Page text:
I knew there was something off about my mentality and thinking right before I descended into my three-year struggle with depression and anxiety. The people around me also knew because my personality and actions were off from how I am normally. For almost six months, I knew I had to do something about my deteriorating mental health, which was essentially a negative feedback loop.
Something terrible would happen or I would feel bad, and that would cause me to feel even worse. This feeling of helplessness and self-loathing would, in turn, ruin my confidence and ability to live my best life. It was a terrible cycle that culminated into a number of regrettable decisions and quite a few lectures from my parents and friends.
I knew something was wrong, but it took me six months to act on it because I was scared and ashamed. Mental illness carries an enormous stigma in the South Asian and Muslim communities. Also, I didn’t want the people close to me to think that I was insane or incapable of being myself. I was also scared to pursue medication because of my own family’s foray into mental health treatment. Counseling and medication were scary to me, and I also felt alone.
I think I started to get better when I began to tell my trusted friends and parents about my mental health problems. Also, I was writing poetry and taking the time to learn about myself. I realized that I had to leave my current environment to seek a more positive and rewarding place. For me, it meant leaving engineering school in Atlanta to pursue an allied health degree at a small, middle-of-nowhere school. Granted, people would see me differently, maybe even lose respect for me, since I was leaving a more prestigious major for a “lower major.” Yet, I didn’t care. I was starting to live my life for myself and not for other people’s expectations.
I understand that I got lucky. I had friends who saw the early signs because they had been through what was happening to me. Also, I had the opportunity to change my environment and had the support of numerous people. Many people don’t get the chances I had and I got off easy. I do admit that I regret losing two years of my life to my mental health issues. I feel like I lost two years of my cherished youth. However, I’m making up for lost time. Now that I’m in a major I’m passionate about, I can make the grades I want and have time to pursue extra projects.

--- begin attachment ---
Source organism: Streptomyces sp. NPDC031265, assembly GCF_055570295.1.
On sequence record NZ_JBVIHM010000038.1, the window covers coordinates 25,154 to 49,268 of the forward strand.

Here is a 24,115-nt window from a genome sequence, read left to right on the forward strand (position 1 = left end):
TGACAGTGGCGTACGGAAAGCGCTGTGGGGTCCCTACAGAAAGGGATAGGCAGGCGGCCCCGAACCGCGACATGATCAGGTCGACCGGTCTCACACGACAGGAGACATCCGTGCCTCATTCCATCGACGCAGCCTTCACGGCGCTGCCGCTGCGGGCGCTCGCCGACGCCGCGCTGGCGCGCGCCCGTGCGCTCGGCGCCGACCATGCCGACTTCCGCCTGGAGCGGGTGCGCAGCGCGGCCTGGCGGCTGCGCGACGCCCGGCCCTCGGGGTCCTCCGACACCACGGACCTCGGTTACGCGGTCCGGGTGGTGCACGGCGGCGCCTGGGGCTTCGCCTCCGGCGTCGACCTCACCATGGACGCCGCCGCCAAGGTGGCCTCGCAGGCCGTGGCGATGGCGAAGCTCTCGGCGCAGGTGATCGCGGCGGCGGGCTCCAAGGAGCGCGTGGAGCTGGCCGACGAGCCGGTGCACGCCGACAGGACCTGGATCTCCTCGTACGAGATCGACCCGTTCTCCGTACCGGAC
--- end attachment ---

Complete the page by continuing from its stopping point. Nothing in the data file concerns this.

It baffles me to think that I was on the verge of death only a few months ago, but I take it one step at a time. Sometimes, my depression comes back with a vengeance; however, I remember to stay positive. I think part of overcoming mental illness is just learning to have faith in yourself again.
Therapy and medicine are only part of the journey to healing. Things get much worse before they ever get better. Getting better also means coming to terms with the things you can and cannot change in your life. It means gaining control and finding perspective. Give yourself time. Go easy on yourself when you’re hurt and step up your game when you’re not being fabulous.
May is Mental Health Awareness Month. If you would like to contribute to our #TherapyTalk series, please email us at [email protected] with your submission.
Marina Ali is a health studies student at UT Tyler. In her spare time, she likes writing nonfiction, making music, cooking, reading science fiction, and dancing awkwardly with friends at school functions. Follow Marina on Twitter and Instagram for her latest happenings.